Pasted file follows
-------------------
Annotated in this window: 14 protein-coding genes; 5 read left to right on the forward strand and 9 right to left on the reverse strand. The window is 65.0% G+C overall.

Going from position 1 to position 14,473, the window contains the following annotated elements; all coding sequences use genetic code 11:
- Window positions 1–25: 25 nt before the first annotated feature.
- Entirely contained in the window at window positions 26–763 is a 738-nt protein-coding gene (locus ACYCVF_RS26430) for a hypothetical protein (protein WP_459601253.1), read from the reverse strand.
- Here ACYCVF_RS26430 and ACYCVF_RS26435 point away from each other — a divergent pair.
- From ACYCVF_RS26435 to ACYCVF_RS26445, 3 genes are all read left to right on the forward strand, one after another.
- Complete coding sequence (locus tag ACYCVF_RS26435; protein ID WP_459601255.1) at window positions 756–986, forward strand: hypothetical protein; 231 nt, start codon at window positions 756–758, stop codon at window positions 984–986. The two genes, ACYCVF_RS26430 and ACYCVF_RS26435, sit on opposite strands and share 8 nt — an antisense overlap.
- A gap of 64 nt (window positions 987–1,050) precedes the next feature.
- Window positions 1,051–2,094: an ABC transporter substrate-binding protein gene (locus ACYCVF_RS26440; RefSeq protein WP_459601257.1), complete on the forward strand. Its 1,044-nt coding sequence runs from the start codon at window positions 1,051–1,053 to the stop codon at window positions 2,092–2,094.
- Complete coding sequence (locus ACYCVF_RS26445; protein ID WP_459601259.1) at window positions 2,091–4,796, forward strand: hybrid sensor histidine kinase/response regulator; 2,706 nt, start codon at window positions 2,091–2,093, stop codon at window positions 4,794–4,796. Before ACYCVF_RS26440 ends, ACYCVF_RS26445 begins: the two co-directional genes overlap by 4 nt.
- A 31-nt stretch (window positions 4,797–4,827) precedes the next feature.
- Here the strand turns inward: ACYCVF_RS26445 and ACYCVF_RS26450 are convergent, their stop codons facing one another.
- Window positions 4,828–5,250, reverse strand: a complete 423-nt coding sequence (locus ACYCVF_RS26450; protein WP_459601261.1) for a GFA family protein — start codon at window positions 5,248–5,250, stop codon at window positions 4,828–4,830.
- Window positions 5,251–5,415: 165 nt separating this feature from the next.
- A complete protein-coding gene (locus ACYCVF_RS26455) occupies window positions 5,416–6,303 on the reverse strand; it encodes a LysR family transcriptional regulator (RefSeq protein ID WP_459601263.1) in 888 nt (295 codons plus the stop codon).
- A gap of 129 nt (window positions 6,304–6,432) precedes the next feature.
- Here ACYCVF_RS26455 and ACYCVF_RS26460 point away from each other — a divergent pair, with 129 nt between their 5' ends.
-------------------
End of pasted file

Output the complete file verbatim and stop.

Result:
Annotated in this window: 14 protein-coding genes; 5 read left to right on the forward strand and 9 right to left on the reverse strand. The window is 65.0% G+C overall.

Going from position 1 to position 14,473, the window contains the following annotated elements; all coding sequences use genetic code 11:
- Window positions 1–25: 25 nt before the first annotated feature.
- Entirely contained in the window at window positions 26–763 is a 738-nt protein-coding gene (locus ACYCVF_RS26430) for a hypothetical protein (protein WP_459601253.1), read from the reverse strand.
- Here ACYCVF_RS26430 and ACYCVF_RS26435 point away from each other — a divergent pair.
- From ACYCVF_RS26435 to ACYCVF_RS26445, 3 genes are all read left to right on the forward strand, one after another.
- Complete coding sequence (locus tag ACYCVF_RS26435; protein ID WP_459601255.1) at window positions 756–986, forward strand: hypothetical protein; 231 nt, start codon at window positions 756–758, stop codon at window positions 984–986. The two genes, ACYCVF_RS26430 and ACYCVF_RS26435, sit on opposite strands and share 8 nt — an antisense overlap.
- A gap of 64 nt (window positions 987–1,050) precedes the next feature.
- Window positions 1,051–2,094: an ABC transporter substrate-binding protein gene (locus ACYCVF_RS26440; RefSeq protein WP_459601257.1), complete on the forward strand. Its 1,044-nt coding sequence runs from the start codon at window positions 1,051–1,053 to the stop codon at window positions 2,092–2,094.
- Complete coding sequence (locus ACYCVF_RS26445; protein ID WP_459601259.1) at window positions 2,091–4,796, forward strand: hybrid sensor histidine kinase/response regulator; 2,706 nt, start codon at window positions 2,091–2,093, stop codon at window positions 4,794–4,796. Before ACYCVF_RS26440 ends, ACYCVF_RS26445 begins: the two co-directional genes overlap by 4 nt.
- A 31-nt stretch (window positions 4,797–4,827) precedes the next feature.
- Here the strand turns inward: ACYCVF_RS26445 and ACYCVF_RS26450 are convergent, their stop codons facing one another.
- Window positions 4,828–5,250, reverse strand: a complete 423-nt coding sequence (locus ACYCVF_RS26450; protein WP_459601261.1) for a GFA family protein — start codon at window positions 5,248–5,250, stop codon at window positions 4,828–4,830.
- Window positions 5,251–5,415: 165 nt separating this feature from the next.
- A complete protein-coding gene (locus ACYCVF_RS26455) occupies window positions 5,416–6,303 on the reverse strand; it encodes a LysR family transcriptional regulator (RefSeq protein ID WP_459601263.1) in 888 nt (295 codons plus the stop codon).
- A gap of 129 nt (window positions 6,304–6,432) precedes the next feature.
- Here ACYCVF_RS26455 and ACYCVF_RS26460 point away from each other — a divergent pair, with 129 nt between their 5' ends.